The Pak Banker - - NATIONAL -

Prime Min­is­ter's Ad­viser on For­eign Af­fairs and Na­tional Se­cu­rity Sar­taj Aziz says Pak­istan has re­ceived a pro­posal from In­dia of a meet­ing be­tween Na­tional Se­cu­rity Ad­vi­sors of the two coun­tries.

Sar­taj Aziz said that In­dia pro­posed 23rd and 24th of this month for the meet­ing of Na­tional Se­cu­rity Ad­vi­sors of both the coun­tries. He said Pak­istan has not yet con­firmed the pro­posed meet­ing. He said agenda of the meet­ing has also not yet fixed. A Pak­istani diplo­mat con­firmed that In­dia had pro­posed the date, but said that Is­lam­abad had yet to con­firm the avail­abil­ity of Sar­taj Aziz, Ad­viser to Prime Min­is­ter on Na­tional Se­cu­rity and For­eign Af­fairs, for the meet­ing.

In­dia in­tends to hold the meet­ing in New Delhi. It ap­pears dif­fi­cult for Pak­istan to walk away from the meet­ing, but ac­cord­ing to a highly placed source op­tions were be­ing weighed. It is felt that Pak­istan is dis­ad­van­ta­geously placed in this for­mat of talks on ter­ror­ism. Prime Min­is­ter Nawaz Sharif and his In­dian coun­ter­part Naren­dra Modi had in their meet­ing at Ufa (Rus­sia) agreed that a meet­ing of the NSAs would be con­vened to "dis­cuss all is­sues con­nected to ter­ror­ism".

The in­vi­ta­tion for di­a­logue on ter­ror­ism comes in the shadow of the July 27 mil­i­tant at­tack in Gur­daspur, which In­dian lead­ers have blamed on Pak­istan. In­dian Home Min­is­ter Raj nath Singh had later, while speak­ing in par­lia­ment, warned of a "be­fit­ting re­ply". In­dian media has said that Delhi is try­ing to put the Gur d as­pur at­tack on the agenda of the pro­posed meet­ing.In­dia is fur­ther plan­ning to raise the is­sue of trial of al­leged Mum­bai plot­ters by a Pak­istani court and the bail for Zak­iur Rehman Lakhvi, the prin­ci­pal ac­cused in the case. Pak­istan would, mean­while, want to flag its con­cerns about In­dian in­volve­ment in ter­ror­ism in Karachi, Balochis­tan and tribal ar­eas. In­dia has long been ac­cused of fuelling in­sur­gency in Balochis­tan and un­rest in Karachi. In­dian in­tel­li­gence agency RAW is also re­port­edly pa­tro­n­is­ing mil­i­tant groups that have been fight­ing Pak­istan Army in tribal ar­eas.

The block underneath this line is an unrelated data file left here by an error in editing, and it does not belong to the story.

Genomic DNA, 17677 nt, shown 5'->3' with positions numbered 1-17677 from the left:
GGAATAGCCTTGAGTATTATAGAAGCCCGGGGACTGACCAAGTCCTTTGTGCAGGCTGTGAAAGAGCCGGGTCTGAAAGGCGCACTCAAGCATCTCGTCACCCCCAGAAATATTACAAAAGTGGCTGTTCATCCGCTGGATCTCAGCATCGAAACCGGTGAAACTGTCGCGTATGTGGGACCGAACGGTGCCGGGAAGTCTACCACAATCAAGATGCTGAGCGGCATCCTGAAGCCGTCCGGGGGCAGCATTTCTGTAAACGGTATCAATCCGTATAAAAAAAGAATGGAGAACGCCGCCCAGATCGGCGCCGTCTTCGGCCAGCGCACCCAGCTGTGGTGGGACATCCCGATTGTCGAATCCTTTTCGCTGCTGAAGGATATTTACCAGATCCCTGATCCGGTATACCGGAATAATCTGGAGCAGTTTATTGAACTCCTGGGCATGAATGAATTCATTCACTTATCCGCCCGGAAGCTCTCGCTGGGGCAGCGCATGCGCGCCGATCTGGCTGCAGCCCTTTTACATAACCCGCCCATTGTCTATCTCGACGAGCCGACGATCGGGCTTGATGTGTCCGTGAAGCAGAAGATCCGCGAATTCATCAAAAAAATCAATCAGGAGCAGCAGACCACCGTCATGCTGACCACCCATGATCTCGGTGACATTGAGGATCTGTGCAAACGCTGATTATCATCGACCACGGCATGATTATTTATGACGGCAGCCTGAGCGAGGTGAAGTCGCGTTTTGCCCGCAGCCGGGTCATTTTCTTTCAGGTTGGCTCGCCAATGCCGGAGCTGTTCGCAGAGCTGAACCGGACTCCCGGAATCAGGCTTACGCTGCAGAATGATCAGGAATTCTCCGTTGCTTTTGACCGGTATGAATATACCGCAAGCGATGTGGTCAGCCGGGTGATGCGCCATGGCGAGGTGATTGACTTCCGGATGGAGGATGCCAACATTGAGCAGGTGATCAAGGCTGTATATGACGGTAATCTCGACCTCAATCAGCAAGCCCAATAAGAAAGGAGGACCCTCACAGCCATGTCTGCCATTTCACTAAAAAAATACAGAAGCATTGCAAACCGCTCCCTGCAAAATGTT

On Fri­day, Mr Aziz, in a writ­ten state­ment in par­lia­ment, said the PM dur­ing his speech at the UN next month would speak about In­dian in­volve­ment in Pak­istan. "I think the prime min­is­ter is cer­tainly go­ing to use the fo­rum of the UNGA to high­light RAW's ac­tiv­i­ties in the coun­try," he had said.

A con­sid­er­a­tion is that the talks take place af­ter the In­dian par­lia­ment's mon­soon ses­sion, so that the Modi gov­ern­ment is not hemmed in by the op­po­si­tion ques­tion­ing his ad­min­is­tra­tion's "over­tures" to­wards Pak­istan, the pa­per said. Sig­nif­i­cantly, the pa­per said, In­dia had not blamed Pak­istan di­rectly for Gur­daspur at­tack and gave a more nu­anced ex­pla­na­tion. "While In­dia has not dir ectly blamed Pak­istan" for the at­tack, Home Min­is­ter Raj nath Singh has said a "pre­lim­i­nary anal­y­sis of GPS data" (found in pos­ses­sion of the three gun­men) in­di­cates that they had in­fil­trated "from Pak­istan" through the area near Tash in Gur­daspur, where the Ravi en­ters Pak­istan. "Se­cu­rity forces at the bor­der are alert, but the dif­fi­cult ter­rain cou­pled with re­cent heavy rain, re­sult­ing in ex­cess flow in rivers and canals along the bor­der, could have been a fac­tor in this group sneak­ing into Punjab," Mr Singh had said.

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